Packaging company TemperPack names new CEO amid product line expansion

temperpack1

ClimaCell is a thermal insulating packaging liner manufactured and sold by Henrico-based TemperPack Technologies. (Photos courtesy of TemperPack Technologies)

Henrico-based packaging company TemperPack Technologies has a new top boss at the helm as it steers parts of its production methods into new territory.

Veteran energy industry executive Peter Wells took over as the firm’s CEO last month, becoming its second chief executive in as many years.

Wells replaces Bob Beckler, who was TemperPack’s CEO from mid-2021 to this past January. Wells comes aboard as the company expands its offerings beyond its original flagship ClimaCell product, an insulating packaging liner that the company markets as an environmentally friendly alternative to Styrofoam.

Its new initiative, dubbed WaveKraft, is a packaging-manufacturing machine placed on the warehouse floors of TemperPack clients that allows them to produce insulation-panel packaging in-house.

TemperPack launched the first wave of the new units this year, leasing them to customers who use paper purchased from TemperPack to make WaveKraft insulation panels.

TemperPack pitches WaveKraft as a way for customers to save space at their distribution centers, because the panels can be made on demand. It also gives TemperPack a means to reach customers in a way that avoids the costs associated with shipping already-made products.

wavekraft temperpack

The WaveKraft machine, a TemperPack product that manufactures packaging insulation liners.

The company’s entire inventory of WaveKraft units is already spoken for.

“All ten of our first-generation machines are in deployment on long-term, committed leases,” TemperPack spokesman Jed Dutton said in an email.

TemperPack declined to comment on the cost to build a WaveKraft unit. It also declined to share what kind of investment went into its 340,000-square-foot manufacturing facility at 4447 Carolina Ave., where it makes the units.

“To stand up WaveKraft, we’ve adapted 20,000 square feet at our Carolina (Avenue) facility and invested in R&D, production and talent. We’re excited to have brought on board a whole new capability: machine design and production,” Dutton said.

Wells, who was most recently CEO of Smart Wires, a North Carolina-based electrical power analytics firm, said the WaveKraft line opens the door to the company building a bigger international presence beyond its existing operations in North America and in Europe.

“We do have potential opportunities for WaveKraft in the Asia-Pacific region,” Wells said. “We’re closing in and securing a deal there which would be small scale but would mean we have that opportunity up and running next year.”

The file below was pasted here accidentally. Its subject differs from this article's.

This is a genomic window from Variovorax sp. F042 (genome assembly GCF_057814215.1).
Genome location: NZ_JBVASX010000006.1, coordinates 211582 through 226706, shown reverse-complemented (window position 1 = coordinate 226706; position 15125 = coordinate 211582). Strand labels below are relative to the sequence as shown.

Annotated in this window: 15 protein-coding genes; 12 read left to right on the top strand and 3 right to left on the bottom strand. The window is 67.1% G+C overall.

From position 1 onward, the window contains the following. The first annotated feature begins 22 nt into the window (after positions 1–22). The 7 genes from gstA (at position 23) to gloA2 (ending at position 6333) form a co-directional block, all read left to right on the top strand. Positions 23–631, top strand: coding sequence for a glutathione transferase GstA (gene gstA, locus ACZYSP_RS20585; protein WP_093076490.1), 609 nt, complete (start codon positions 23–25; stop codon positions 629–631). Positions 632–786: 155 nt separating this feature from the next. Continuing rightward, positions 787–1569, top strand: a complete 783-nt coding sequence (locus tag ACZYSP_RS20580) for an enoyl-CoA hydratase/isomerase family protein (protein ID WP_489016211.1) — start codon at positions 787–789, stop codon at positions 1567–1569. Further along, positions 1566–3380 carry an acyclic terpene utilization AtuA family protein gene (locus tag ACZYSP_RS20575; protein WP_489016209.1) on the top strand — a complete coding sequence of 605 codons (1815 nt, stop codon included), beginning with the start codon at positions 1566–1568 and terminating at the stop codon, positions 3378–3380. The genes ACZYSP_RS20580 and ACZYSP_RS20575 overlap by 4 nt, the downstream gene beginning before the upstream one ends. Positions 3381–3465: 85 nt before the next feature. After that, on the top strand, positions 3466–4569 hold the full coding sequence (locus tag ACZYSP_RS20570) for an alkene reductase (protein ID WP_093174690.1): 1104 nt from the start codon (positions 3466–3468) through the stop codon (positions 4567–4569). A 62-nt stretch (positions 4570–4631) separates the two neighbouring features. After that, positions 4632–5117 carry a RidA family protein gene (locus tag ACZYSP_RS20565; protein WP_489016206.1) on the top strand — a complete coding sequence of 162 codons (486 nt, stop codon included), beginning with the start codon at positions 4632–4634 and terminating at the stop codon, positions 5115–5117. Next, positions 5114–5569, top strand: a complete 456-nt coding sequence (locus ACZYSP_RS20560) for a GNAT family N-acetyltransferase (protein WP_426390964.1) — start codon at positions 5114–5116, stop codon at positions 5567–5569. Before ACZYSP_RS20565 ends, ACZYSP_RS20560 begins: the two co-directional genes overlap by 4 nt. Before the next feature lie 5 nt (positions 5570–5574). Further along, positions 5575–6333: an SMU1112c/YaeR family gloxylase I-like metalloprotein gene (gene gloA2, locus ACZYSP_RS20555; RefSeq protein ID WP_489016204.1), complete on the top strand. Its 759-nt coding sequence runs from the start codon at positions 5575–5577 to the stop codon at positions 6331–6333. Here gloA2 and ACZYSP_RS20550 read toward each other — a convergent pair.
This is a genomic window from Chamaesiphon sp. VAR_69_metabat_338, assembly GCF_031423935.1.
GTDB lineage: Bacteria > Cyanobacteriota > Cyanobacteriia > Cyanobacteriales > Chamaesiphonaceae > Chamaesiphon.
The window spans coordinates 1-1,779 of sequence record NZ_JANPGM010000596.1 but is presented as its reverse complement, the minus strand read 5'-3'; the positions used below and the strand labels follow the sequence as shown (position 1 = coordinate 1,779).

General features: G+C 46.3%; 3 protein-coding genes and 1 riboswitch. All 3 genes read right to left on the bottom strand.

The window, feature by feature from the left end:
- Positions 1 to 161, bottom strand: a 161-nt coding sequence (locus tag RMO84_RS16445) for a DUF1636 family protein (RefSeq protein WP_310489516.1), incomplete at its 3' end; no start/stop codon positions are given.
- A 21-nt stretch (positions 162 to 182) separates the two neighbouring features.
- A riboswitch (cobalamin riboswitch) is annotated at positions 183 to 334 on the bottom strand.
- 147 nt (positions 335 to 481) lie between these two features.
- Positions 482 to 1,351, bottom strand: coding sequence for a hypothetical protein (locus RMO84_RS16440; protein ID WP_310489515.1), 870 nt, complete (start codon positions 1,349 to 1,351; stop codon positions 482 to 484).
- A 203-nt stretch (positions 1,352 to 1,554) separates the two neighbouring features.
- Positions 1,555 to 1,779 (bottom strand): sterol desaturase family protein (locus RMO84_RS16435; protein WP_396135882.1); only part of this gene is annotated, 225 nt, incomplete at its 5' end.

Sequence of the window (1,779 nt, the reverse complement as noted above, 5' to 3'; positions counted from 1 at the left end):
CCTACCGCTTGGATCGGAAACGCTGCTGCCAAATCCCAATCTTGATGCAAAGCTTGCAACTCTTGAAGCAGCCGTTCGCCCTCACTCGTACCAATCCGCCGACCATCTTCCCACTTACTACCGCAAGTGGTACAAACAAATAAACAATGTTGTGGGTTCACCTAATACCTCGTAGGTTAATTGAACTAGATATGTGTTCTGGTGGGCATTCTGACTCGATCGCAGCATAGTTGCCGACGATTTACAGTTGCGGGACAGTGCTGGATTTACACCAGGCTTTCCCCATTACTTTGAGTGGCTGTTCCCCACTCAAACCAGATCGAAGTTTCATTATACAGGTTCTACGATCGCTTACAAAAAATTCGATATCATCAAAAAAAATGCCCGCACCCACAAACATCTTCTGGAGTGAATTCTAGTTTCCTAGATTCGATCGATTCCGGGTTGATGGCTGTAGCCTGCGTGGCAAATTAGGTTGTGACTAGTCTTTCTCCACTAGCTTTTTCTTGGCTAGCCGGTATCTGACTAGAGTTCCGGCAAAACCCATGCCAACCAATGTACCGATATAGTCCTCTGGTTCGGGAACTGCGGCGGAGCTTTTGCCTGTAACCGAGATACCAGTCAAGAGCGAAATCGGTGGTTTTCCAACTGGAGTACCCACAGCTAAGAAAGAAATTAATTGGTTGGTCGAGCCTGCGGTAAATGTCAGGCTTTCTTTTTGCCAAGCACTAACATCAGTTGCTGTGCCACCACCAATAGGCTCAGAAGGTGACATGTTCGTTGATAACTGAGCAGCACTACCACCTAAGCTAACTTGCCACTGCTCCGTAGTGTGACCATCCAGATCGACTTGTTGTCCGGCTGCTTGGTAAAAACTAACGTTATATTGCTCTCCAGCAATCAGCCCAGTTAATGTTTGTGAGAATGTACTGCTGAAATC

The introduction of Wells to the company’s leadership and the rollout of WaveKraft follow TemperPack’s acquisition of KTM Industries in late 2022, which brought with it two new manufacturing facilities in Reno, Nevada, and in Holt, Michigan, as well as KTM’s Green Cell Foam packaging material.

TemperPack also operates manufacturing facilities in Henrico and Las Vegas, Nevada. The company makes packaging products that insulate shipments for firms such as meal-kit companies HelloFresh and Marley Spoon, as well as eye-care products firm Alcon and Cytiva, a life sciences technology company.

Dutton said the company manufactured enough materials last year to outfit more than 45 million shipments. The company has 700 employees. It declined to share its annual revenue. Last year it raised $140 million in investor capital.

TemperPack’s headquarters is at the Carolina Avenue facility. It also has a local research-and-development lab at 2660 Decatur St. in Clopton Siteworks in South Richmond.

peter wells temperpack

Peter Wells

In addition to its push with WaveKraft, Wells said, TemperPack also intends to make further inroads into the life science sector, an industry where it already has clients but is interested in expanding.

“We’re pushing hard to better understand the pharma space. There are a lot of cold-chain needs there across the board in terms of how life science products are developed, launched and delivered,” he said. “That’s a space we want to be growing in a significant way.”

Wells, 56, left Smart Wires in May. He was also formerly CEO of General Electric’s European wind energy division and has held other leadership positions in the energy industry.

He said that his interest in a new gig coincided with TemperPack’s efforts to find a new CEO, and that a headhunting firm connected Wells with the company.

“I just really liked the team and really liked the (packaging) space and the impact. I felt I was a good fit for what they were looking for now in their journey of growth,” Wells said in an interview last week. “I had a rough awareness of the company and it sounded interesting to me. I happened to be talking to a headhunter earlier this year to say I’d be looking to transition this summer.”

As to Beckler’s departure, TemperPack said he and the company mutually agreed to part ways. Beckler also left the company’s board of directors in June.

“Bob served as our board chair since 2016 and as our CEO since July 2021. We would not be where we are without his leadership. The people, partners and ideas he brought to the company made us stronger, and we’re grateful for his service,” Dutton said.

Brian Powers, who was CEO before Beckler, co-founded TemperPack in 2015 with James McGoff and Charles Vincent.

temperpack1